This long term plan sets out the next steps for London – from the jobs we will create, to the housing the transport we will build, to the businesses and the creativity we will back.

London is the greatest capital city on earth, and with this plan London will stay that way, and stay ahead.

Let me set out the six points of the plan, and the government’s role in delivering it, before handing over to the Mayor.

First, we want London to outpace the growth of New York.

If London’s productivity was to grow at even the same pace as that predicted for New York, the size of the capital’s economy would be £6.4 billion larger in real terms by 2030. That’s equivalent to an increase of £600 per person.

To achieve this we have to attract more investment to London, raise the skills of Londoners, and improve transport and digital connectivity in our capital.

Digital infrastructure is essential, so I’m delighted that Virgin have announced a £3 billion plan to extend their network to four million homes and businesses nationwide.

Today I can confirm that nearly one million of these could be within the M25 – that’s great news for London, and I expect local authorities to create the best conditions for construction to happen quickly.

Attracting investment and improving connectivity are vital for helping businesses large and small to create more jobs here in London.

That’s the second part of our plan.

In the last five years we’ve seen half a million more jobs here.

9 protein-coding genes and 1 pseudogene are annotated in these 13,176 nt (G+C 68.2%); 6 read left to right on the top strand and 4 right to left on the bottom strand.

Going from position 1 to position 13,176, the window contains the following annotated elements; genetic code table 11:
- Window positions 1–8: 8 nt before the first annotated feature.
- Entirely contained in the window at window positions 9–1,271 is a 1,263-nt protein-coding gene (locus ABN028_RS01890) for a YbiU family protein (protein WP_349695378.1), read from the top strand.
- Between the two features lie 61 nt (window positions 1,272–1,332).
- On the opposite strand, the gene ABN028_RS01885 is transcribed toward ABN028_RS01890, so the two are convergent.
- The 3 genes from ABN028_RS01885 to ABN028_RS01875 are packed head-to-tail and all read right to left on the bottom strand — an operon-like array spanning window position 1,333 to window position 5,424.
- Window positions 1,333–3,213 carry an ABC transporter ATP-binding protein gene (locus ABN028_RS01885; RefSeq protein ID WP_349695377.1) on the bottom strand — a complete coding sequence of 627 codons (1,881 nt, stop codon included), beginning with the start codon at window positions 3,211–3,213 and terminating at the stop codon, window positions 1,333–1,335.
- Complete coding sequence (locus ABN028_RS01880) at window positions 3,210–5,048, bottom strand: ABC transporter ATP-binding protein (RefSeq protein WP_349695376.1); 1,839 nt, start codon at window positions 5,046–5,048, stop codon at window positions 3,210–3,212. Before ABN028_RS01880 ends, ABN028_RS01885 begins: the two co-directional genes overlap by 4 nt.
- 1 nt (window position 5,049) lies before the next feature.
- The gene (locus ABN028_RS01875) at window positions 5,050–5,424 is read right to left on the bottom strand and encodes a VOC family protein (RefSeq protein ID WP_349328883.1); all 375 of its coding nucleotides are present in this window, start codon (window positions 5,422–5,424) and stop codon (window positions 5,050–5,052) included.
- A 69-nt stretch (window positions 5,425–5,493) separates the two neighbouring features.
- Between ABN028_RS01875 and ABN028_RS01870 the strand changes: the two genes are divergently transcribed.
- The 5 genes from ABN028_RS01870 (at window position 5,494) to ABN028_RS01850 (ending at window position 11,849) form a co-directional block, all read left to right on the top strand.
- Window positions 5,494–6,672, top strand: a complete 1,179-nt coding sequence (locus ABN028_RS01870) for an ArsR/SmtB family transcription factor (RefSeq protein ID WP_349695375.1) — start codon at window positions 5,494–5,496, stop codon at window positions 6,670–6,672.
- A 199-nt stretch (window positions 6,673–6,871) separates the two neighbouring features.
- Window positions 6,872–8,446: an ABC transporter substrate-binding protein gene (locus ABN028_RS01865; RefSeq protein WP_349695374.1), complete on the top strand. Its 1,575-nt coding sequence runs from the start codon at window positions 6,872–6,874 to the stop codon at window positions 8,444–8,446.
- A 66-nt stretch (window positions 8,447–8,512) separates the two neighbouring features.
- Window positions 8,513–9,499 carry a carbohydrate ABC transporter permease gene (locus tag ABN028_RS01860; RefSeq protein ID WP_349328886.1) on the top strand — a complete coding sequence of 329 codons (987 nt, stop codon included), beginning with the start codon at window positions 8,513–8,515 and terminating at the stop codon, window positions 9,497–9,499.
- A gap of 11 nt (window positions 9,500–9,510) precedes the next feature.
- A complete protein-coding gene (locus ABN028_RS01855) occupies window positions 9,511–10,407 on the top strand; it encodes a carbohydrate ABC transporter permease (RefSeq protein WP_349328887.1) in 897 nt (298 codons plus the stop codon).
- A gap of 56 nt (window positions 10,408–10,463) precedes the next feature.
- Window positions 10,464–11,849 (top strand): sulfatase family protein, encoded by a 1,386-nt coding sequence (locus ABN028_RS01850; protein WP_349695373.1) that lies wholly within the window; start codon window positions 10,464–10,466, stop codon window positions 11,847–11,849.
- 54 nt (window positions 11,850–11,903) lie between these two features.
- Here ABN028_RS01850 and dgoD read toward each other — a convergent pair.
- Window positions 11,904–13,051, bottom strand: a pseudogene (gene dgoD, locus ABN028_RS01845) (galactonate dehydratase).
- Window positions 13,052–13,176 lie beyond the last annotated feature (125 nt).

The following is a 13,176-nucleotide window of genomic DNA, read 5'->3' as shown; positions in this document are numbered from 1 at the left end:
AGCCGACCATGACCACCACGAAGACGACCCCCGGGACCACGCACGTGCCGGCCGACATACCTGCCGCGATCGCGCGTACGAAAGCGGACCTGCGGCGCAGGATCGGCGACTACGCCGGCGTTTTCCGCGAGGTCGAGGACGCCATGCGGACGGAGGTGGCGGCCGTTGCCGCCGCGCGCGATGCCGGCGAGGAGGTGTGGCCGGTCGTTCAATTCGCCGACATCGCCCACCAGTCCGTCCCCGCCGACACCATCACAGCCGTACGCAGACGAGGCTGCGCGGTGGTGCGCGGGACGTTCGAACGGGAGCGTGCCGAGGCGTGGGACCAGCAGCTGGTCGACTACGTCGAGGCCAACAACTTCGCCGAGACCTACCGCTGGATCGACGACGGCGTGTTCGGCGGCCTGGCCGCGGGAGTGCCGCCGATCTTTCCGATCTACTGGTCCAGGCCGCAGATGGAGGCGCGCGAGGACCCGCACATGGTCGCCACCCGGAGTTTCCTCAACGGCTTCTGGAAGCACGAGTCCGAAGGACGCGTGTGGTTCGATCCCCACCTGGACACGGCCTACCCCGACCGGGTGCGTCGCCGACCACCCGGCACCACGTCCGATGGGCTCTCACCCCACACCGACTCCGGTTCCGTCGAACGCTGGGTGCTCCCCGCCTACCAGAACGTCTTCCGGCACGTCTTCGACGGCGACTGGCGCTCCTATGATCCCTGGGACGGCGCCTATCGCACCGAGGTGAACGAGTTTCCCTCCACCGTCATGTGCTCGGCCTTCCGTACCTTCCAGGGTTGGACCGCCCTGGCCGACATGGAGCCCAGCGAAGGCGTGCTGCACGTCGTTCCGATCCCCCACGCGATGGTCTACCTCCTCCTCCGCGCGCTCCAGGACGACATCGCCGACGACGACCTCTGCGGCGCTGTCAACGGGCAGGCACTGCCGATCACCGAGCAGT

Now I want to see more than half a million more jobs in the next five years.

It’s a big goal, but we can achieve it if we follow through the rest of the plan.

That brings me to point three.

We’re not going to find the people to do these jobs unless we also provide more homes in this city.

This month London has surpassed the peak population reached over 70 years ago.

For many years in between it declined in size as people left the city to look for better housing.

It’s a reminder that there’s nothing inevitable about London growing – and that if we want to see the current growth continue, we have to solve London’s acute housing problem.

We both say it’s the number one challenge facing the city…

So I support the Mayor’s existing plans to build 100,000 new quality homes.

We announce today the designation of nine new housing zones from Greenwich and Barking, to Harrow and Hounslow.

This is on top of the big plan we have to redevelop Brent Cross and support the Croydon Growth Zone.

We’re launching a national £84 million Social Mobility Fund to help eligible council tenants buy their own home in the private sector.

We’re regenerating run-down estates, helping rough sleepers….

And I can tell you this morning we’re going to create – the government and the Greater London Assembly (GLA) – a new London Land Commission that will identify all the public sector and brownfield land in London, helping us to develop all the suitable sites available.

That will help London meet its target to deliver over four hundred thousand new homes by 2025 – providing a lasting solution to the housing problem of the capital. As well as housing we need to be thinking long term about London’s transport needs. That’s the fourth part of our plan.

We are today committing to provide London with £10 billion for new transport improvements.